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Take given matrices $A, B \in \mathbb{R}^{m \times n}$. We want to find an orthogonal matrix $Q$ (in $\mathbb{R}^{n \times n}$) to maximize the inner product $\langle A, QB \rangle$.

So I know that if this problem were instead to find $Q, R$ to maximize $\langle A, QBR \rangle$, we would just take $Q = U_A U_B^T$ and $R = V_B V_A^T$ from the SVDs of $A, B$. That actually achieves the maximum $\textrm{Tr}(\Sigma_A \Sigma_B)$.

But I'm not sure how to proceed when $B$ is only multiplied from the left. I suspect that we would still take $Q = U_A U_B^T$ so the inner product is $\textrm{Tr}(\Sigma_A \Sigma_B V_B^T V_A)$, but I have no idea how to show that this is indeed the maximum. My thought is that $V_B^T V_A$ will always be in the inner product, but why?

Would really appreciate answers centered around the SVD, as well as general intutition here. Thank you!

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    $\begingroup$ This is basically an orthogonal Procrustes problem and its answer is well-known: the optimal $Q$ is $VU^T$, where $USV^T$ is a SVD of $BA^T$. $\endgroup$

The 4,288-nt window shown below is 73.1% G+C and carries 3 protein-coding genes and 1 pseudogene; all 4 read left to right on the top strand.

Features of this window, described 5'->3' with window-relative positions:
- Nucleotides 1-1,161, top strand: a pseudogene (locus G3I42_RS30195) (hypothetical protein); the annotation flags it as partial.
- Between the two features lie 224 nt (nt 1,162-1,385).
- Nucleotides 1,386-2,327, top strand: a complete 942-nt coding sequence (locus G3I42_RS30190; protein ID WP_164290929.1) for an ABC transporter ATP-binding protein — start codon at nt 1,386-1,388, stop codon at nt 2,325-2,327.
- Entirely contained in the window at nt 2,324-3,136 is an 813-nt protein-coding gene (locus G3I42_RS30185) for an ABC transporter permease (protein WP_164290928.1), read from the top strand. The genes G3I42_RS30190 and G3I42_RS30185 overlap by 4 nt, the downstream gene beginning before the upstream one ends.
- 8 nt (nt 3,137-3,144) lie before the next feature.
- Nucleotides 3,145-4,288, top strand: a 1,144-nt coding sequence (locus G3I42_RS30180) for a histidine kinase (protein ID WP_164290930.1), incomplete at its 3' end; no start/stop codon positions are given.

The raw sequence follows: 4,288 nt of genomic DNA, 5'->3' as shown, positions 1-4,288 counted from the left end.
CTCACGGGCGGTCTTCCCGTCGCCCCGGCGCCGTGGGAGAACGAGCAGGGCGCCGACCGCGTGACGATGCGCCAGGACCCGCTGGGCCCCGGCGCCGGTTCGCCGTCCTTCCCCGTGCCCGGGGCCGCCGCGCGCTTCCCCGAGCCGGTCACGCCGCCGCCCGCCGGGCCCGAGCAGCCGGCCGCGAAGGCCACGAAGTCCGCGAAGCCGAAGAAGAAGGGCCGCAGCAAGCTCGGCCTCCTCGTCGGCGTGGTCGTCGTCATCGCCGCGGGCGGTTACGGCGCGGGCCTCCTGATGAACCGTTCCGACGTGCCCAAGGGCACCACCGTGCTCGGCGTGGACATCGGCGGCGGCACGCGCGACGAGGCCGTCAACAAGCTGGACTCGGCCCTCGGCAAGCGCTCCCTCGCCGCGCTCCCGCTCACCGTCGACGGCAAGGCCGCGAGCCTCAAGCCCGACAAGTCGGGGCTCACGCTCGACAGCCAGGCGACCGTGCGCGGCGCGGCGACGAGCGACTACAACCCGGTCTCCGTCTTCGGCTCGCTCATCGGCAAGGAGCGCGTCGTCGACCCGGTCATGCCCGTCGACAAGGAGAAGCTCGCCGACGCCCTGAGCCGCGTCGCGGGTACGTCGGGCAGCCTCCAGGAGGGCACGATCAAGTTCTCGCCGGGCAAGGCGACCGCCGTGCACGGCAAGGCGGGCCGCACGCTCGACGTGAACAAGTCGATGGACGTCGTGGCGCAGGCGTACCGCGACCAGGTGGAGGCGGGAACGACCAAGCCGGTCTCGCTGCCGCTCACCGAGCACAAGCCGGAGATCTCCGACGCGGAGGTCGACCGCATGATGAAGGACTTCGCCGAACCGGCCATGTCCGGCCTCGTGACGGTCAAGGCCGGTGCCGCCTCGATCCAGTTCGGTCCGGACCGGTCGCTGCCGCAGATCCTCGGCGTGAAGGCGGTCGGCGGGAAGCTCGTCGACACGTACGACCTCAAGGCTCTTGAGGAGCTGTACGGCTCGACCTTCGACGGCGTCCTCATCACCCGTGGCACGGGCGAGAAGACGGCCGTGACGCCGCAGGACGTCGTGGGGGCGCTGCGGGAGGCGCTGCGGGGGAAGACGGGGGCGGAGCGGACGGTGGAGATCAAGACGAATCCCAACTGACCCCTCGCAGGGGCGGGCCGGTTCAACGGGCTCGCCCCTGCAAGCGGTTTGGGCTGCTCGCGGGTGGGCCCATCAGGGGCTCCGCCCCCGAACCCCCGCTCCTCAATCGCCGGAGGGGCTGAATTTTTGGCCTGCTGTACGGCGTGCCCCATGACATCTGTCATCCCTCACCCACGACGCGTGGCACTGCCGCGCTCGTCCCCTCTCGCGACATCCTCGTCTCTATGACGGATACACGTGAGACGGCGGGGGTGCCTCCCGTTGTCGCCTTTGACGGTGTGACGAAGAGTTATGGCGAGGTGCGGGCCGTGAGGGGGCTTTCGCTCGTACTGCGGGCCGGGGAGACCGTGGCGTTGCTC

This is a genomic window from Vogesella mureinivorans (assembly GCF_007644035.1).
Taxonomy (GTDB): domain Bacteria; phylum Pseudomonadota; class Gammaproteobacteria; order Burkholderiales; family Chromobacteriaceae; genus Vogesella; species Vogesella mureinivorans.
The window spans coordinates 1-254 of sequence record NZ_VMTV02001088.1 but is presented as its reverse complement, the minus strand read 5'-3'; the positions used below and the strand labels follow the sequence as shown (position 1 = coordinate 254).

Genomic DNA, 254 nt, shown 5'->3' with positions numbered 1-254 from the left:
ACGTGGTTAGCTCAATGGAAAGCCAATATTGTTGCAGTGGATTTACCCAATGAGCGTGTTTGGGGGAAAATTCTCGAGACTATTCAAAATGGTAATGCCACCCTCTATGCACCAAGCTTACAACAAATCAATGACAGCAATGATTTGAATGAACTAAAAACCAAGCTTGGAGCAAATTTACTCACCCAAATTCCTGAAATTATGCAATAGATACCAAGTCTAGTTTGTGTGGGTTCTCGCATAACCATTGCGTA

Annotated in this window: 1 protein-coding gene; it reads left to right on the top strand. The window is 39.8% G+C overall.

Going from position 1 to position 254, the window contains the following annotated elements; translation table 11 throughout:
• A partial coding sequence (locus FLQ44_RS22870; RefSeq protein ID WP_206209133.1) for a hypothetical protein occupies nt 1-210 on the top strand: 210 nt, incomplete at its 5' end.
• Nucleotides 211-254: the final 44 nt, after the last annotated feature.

– user1551
    Commented Apr 27, 2023 at 2:26
  • $\begingroup$ Oh, that makes a ton of sense! Just gotta rotate in the trace. $\endgroup$
    – adamc
    Commented Apr 27, 2023 at 2:29
  • $\begingroup$ There appears to be a typo in the sizes of your matrices. If $\ A\ $ and $\ B\ $ are $\ m\times n\ $ matrices won't you need $\ Q\ $ to be an $\ m\times m\ $ matrix (rather than $\ n\times n\ $) for the product $\ QB\ $ to be well-defined? $\endgroup$ Commented Apr 27, 2023 at 2:40

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as mentioned above this is similar to the Procrustes problem, however, it is possible to provide another solution not based on the SVD decomposition, the complete proof can be found in this paper, in Lemma 4.2.2, page 82. I hope you find it useful.

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  • $\begingroup$ Your answer could be improved with additional supporting information. Please edit to add further details, such as citations or documentation, so that others can confirm that your answer is correct. You can find more information on how to write good answers in the help center. $\endgroup$
    – CrSb0001
    Commented Oct 9, 2023 at 16:08

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